What Do Beards Mean to the Amish?
Beards are a hallmark of Amish men.
In Amish society, beards are the equivalent of wedding rings. They indicate a man is currently married or has been married in the past (in the event he is a widower).
But is that all there is to the Amish beard? And why do the Amish men only grow hair on their chins?
We'll answer all of that and more in this blog.
First, let's talk about some details concerning Amish beards as a symbol.
What Do Beards Mean to the Amish?
As we mentioned above, beards serve the same purpose as a wedding ring for an Amish man.
This is because the Amish emphasis on modesty precludes them from wearing jewelry — even symbolic pieces like wedding rings.
However, a beard also means more in Amish society because the Amish view marriage differently than the world at large.
An Amish beard indicates that a man has assumed a position as the head of a family. That family in question is planned because the Amish all but require large families.
This means an Amish man and woman marry young and begin trying for children as quickly as possible.
It's also important to note that Amish marriage is always between a man and a woman. Despite the relative progress of global society in terms of accepting homosexuals as people (which, come on, they are), the Amish don't recognize homosexuality in their own circles.
In fact, Amish points of view are so conservative and anti-progressive that they're more likely to shun a member of their family for discovering they're gay, as opposed to loving and supporting them.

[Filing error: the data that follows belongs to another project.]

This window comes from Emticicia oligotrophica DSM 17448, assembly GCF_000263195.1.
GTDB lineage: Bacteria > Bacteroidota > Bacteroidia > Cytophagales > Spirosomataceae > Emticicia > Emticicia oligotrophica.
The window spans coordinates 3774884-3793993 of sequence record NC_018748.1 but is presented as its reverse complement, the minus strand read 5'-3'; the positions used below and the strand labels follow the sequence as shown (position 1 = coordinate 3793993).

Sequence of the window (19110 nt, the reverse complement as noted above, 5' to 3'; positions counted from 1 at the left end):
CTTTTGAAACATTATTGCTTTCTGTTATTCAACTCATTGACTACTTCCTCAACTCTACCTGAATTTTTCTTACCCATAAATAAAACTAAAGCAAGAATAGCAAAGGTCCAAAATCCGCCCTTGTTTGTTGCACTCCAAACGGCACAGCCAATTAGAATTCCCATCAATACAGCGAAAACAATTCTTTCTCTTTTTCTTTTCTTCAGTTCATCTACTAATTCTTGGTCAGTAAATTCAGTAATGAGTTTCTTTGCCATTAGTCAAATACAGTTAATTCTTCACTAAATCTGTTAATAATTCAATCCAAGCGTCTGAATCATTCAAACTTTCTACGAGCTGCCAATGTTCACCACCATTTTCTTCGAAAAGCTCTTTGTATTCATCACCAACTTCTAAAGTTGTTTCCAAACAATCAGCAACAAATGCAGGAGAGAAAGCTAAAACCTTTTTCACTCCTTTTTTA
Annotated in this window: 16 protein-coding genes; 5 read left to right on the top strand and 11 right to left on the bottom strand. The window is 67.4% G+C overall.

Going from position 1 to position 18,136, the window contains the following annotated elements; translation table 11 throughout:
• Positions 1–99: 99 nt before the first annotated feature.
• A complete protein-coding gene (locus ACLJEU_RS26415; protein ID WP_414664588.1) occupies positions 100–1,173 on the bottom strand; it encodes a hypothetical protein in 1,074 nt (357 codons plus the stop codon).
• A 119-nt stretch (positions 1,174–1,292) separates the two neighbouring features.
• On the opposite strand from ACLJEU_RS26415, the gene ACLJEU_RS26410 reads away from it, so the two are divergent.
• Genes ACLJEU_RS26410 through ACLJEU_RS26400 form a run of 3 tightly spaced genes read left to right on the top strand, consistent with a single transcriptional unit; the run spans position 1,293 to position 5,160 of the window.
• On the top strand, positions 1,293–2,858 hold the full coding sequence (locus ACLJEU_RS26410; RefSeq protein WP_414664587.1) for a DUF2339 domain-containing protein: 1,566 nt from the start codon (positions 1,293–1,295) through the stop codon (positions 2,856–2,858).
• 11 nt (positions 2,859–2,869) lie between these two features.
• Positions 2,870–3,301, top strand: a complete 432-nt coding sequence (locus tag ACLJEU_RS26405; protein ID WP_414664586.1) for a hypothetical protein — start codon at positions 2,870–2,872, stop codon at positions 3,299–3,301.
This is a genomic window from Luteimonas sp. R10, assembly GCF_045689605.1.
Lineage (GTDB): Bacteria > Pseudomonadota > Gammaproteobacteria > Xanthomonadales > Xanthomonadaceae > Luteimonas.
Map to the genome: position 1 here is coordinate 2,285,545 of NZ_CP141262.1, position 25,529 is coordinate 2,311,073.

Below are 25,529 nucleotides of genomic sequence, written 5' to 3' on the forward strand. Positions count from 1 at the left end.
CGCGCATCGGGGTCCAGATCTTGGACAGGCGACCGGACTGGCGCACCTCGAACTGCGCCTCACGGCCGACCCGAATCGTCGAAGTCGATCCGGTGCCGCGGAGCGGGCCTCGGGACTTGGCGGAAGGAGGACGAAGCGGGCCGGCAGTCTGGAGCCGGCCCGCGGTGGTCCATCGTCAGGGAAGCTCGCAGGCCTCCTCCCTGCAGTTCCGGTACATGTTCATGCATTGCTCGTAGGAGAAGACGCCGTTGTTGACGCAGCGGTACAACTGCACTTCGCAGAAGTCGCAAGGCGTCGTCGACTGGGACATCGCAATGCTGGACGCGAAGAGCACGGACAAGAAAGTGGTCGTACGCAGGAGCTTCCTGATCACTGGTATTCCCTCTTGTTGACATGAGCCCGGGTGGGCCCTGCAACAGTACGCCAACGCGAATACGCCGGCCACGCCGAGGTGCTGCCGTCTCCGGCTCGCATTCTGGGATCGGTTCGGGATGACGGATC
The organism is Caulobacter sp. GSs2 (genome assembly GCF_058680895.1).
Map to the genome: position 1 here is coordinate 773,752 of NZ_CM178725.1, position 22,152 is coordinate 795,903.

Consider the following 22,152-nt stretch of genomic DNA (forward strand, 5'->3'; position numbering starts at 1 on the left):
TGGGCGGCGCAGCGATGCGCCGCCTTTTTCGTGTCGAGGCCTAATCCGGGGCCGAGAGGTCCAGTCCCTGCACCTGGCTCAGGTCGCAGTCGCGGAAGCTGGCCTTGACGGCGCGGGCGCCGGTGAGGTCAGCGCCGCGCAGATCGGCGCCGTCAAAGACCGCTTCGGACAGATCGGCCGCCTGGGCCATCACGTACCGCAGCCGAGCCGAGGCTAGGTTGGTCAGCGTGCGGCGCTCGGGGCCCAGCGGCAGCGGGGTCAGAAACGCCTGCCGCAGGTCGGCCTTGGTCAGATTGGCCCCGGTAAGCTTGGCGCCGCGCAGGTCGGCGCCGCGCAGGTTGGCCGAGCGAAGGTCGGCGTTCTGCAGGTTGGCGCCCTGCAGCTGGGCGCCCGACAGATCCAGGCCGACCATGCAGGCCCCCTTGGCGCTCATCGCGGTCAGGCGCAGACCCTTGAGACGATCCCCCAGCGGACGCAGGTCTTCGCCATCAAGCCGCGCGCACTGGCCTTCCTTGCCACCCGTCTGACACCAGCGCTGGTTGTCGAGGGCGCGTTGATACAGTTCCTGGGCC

In this way, Amish society at large makes zero recognition of homosexuality.
This also means that the construct of an Amish family — and a man's beard & — is inherently political. It's a competition to raise the hardest-working children who help provide for the family while ensuring the children themselves are one day prepared to marry.
This all comes together to mean that an Amish man's beard symbolizes his commitment to his wife, their family, and the entire Amish way of life.
The beard is not a style choice. It's not a fashion statement.
It's a lifelong dedication.
Because that's what the Amish society demands. Above all else, it emphasizes compliance, tradition, and survival.
The Amish beard is a promise to fulfill those demands.
Why Do the Amish Only Grow Beards?
The Amish tradition of the beard stretches back several hundred years to the structures of the cult's founder, Jakob Ammann.
After splitting from the Swiss Brethren — essentially Swiss Mennonites — Ammann founded his own Anabaptist sect based on discipline and humility.
This way of life emphasized a separation from the world in terms of technology and harsh penalties for stepping out of line, resulting in the famous practice of "shunning."
Somewhat paradoxically, the Amish way of life also emphasizes nonviolence. After all, nonviolence is a keystone part of the Mennonite belief structure, thanks to its founder Menno Simons.
It just so happens that Ammann and his followers lived in an era where Germany maintained a dominant military presence in Western Europe. In the German military, it was fashionable for high-ranking officers to grow lavish mustaches.
This resulted in a strong association between military service — which was forbidden by the nonviolent Amish — and mustaches.
So when it came time for Ammann to dictate dress and presentation for his cult, he chose to ban the growth of mustaches.
The final, end result of this history is the so-called "Amish beard" — a beard with hair on the side of the face and on the chin, but not on the upper lip.
In that way, the Amish beard takes on another symbolic significance as well — peaceful protest. The Amish were (and still are, by doctrine) so nonviolent that they rejected even the fashions of those who embraced military service.
So again, while the Amish beard is a "wedding ring" of sorts, it's also a major symbol of the beliefs and traditions of the Amish themselves.
Want to Learn More about the Amish?
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